Spatial inequalities exist at all levels of disaggregation. However, the nature and extent of these inequalities vary with choice of indicator and geographical space over which comparisons are made. A given state may perform extremely well on all indicators but there may be districts within that state that are among the most deprived in the country. Or a state may have very high levels of attainment on economic development and health and very low levels of attainment on education and gender parameters.
No single indicator can capture the complexities of development. Therefore, indices are generally estimated by aggregating performance with regard to several indicators. This requires the identification of variables to be included in the index, the range to be used for scaling and weights to be allocated to the different variables. Decisions in this regard tend to be arbitrary and driven by availability of data. Changes in any of these factors can lead to very different results. In addition there is the issue of choice of method to be used in estimating the index.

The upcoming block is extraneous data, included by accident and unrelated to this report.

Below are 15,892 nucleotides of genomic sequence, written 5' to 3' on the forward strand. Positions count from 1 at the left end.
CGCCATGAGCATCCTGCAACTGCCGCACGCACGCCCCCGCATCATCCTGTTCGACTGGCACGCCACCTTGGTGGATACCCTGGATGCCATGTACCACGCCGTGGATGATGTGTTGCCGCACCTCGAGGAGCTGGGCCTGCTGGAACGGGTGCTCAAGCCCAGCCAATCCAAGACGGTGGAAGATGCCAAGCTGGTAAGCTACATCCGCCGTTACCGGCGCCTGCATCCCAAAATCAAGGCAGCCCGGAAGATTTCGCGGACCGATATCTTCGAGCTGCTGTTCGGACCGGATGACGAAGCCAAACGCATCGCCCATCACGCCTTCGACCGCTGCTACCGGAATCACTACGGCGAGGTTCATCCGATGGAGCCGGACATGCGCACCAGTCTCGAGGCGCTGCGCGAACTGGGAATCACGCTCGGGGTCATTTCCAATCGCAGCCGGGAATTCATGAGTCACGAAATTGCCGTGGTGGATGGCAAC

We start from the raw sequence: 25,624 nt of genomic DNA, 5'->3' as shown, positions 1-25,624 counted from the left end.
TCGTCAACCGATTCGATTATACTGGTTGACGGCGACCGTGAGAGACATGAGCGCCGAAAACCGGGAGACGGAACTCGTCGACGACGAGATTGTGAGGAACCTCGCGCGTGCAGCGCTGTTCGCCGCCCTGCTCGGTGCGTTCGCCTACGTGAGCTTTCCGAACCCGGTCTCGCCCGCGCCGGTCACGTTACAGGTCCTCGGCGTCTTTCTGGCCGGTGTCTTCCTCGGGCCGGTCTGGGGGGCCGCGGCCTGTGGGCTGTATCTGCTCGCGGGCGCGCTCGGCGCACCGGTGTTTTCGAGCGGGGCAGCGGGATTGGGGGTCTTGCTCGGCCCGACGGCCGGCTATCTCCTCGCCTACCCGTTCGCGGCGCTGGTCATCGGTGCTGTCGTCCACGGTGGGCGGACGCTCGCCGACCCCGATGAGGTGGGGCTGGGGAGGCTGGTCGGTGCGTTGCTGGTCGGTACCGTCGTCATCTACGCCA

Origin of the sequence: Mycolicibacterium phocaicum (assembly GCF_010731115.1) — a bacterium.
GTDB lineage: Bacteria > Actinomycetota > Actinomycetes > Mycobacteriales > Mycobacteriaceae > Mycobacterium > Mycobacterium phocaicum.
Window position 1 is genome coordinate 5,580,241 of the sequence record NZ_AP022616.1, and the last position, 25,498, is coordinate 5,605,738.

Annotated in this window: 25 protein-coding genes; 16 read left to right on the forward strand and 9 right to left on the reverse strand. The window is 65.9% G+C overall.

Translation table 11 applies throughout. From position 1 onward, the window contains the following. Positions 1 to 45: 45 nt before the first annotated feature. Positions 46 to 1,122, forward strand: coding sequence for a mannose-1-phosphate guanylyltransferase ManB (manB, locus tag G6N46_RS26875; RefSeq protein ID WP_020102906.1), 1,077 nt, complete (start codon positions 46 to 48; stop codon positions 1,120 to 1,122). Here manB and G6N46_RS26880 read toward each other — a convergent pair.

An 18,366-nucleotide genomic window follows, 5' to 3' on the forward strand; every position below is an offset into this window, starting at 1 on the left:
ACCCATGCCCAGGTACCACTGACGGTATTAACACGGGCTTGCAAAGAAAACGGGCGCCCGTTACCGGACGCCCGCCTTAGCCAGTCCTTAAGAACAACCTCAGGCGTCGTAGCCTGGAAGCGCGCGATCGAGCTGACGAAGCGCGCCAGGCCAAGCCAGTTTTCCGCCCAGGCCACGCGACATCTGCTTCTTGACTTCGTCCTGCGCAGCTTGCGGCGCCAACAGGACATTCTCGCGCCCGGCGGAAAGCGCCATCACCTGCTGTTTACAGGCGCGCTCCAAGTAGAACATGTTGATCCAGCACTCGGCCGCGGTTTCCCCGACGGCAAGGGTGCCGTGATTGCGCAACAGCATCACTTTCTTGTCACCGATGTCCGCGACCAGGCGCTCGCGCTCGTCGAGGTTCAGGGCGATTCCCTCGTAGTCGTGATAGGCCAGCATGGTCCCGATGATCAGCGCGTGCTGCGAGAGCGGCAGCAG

The paper tries to identify chronic poverty at the district level in India by using multidimensional indicators that reflect persistent deprivation, such as illiteracy, infant mortality, low levels of agricultural productivity and poor infrastructure.
Multidimensional Poverty in India:District Level Estimates, CPRC-IIPA Working Paper No. 9, Chronic Poverty Research Centre (CPRC), Manchester, UK, 21 pp. [This paper has been published as a chapter in a book entitled Chronic Poverty in India, edited by Aasha Kapur Mehta, Sourabh Ghosh, Deepa Chatterjee, Nikhila Menon, IIPA/CPRC, 2003, 389 pp.]